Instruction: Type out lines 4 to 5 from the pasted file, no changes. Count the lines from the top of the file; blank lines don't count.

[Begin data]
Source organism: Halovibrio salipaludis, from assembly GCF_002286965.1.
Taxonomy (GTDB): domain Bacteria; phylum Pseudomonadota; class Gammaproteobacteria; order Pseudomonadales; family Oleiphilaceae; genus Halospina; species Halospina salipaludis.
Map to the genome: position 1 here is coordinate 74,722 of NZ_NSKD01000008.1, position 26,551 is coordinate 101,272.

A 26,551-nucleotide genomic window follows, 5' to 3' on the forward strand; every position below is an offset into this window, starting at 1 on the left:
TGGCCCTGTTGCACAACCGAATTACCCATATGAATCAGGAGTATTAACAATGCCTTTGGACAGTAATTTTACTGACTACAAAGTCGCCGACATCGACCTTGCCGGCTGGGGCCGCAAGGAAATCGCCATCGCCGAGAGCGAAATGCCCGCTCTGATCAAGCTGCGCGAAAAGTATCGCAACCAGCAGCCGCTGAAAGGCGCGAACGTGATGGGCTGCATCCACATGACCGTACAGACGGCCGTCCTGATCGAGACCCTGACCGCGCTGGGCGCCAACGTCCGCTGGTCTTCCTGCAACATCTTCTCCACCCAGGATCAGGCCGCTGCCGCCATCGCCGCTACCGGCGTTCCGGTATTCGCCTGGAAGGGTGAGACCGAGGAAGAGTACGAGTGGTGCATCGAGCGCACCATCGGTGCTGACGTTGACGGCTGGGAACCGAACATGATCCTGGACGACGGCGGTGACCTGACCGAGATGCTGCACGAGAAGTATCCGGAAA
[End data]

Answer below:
A 26,551-nucleotide genomic window follows, 5' to 3' on the forward strand; every position below is an offset into this window, starting at 1 on the left:
TGGCCCTGTTGCACAACCGAATTACCCATATGAATCAGGAGTATTAACAATGCCTTTGGACAGTAATTTTACTGACTACAAAGTCGCCGACATCGACCTTGCCGGCTGGGGCCGCAAGGAAATCGCCATCGCCGAGAGCGAAATGCCCGCTCTGATCAAGCTGCGCGAAAAGTATCGCAACCAGCAGCCGCTGAAAGGCGCGAACGTGATGGGCTGCATCCACATGACCGTACAGACGGCCGTCCTGATCGAGACCCTGACCGCGCTGGGCGCCAACGTCCGCTGGTCTTCCTGCAACATCTTCTCCACCCAGGATCAGGCCGCTGCCGCCATCGCCGCTACCGGCGTTCCGGTATTCGCCTGGAAGGGTGAGACCGAGGAAGAGTACGAGTGGTGCATCGAGCGCACCATCGGTGCTGACGTTGACGGCTGGGAACCGAACATGATCCTGGACGACGGCGGTGACCTGACCGAGATGCTGCACGAGAAGTATCCGGAAA